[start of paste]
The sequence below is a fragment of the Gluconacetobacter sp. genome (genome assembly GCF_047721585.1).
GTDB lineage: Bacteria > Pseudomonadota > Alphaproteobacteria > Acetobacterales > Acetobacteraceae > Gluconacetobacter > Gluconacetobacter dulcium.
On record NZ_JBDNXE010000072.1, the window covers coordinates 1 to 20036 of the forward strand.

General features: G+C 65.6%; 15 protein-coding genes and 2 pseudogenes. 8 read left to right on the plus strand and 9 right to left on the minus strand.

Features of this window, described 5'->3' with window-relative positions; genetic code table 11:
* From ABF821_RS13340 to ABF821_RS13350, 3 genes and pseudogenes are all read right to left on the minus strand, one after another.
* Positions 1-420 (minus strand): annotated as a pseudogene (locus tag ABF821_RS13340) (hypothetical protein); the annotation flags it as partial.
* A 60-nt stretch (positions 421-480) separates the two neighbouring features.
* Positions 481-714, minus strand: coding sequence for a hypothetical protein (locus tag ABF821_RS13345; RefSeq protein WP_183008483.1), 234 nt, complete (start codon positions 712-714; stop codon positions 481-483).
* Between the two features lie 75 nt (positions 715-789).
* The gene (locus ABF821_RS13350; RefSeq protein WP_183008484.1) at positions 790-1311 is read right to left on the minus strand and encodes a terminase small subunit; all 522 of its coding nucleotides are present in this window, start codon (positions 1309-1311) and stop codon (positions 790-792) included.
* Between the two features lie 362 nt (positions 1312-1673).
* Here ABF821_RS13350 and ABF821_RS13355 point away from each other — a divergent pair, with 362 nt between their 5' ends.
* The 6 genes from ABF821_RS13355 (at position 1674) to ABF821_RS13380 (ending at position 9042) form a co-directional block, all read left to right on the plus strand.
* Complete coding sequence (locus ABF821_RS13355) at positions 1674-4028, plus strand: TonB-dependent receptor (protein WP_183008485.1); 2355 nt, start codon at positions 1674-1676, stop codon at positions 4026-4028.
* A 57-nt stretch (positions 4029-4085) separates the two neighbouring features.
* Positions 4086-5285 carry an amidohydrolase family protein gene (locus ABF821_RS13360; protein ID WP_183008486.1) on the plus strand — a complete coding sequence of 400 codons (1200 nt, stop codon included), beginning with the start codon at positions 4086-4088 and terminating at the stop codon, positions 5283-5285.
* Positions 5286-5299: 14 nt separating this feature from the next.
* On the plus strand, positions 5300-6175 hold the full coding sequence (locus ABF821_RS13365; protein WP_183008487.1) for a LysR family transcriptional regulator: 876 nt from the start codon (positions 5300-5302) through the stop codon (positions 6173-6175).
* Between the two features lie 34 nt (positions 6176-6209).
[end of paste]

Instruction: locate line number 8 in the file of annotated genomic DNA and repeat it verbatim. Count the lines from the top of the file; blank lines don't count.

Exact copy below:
* A 60-nt stretch (positions 421-480) separates the two neighbouring features.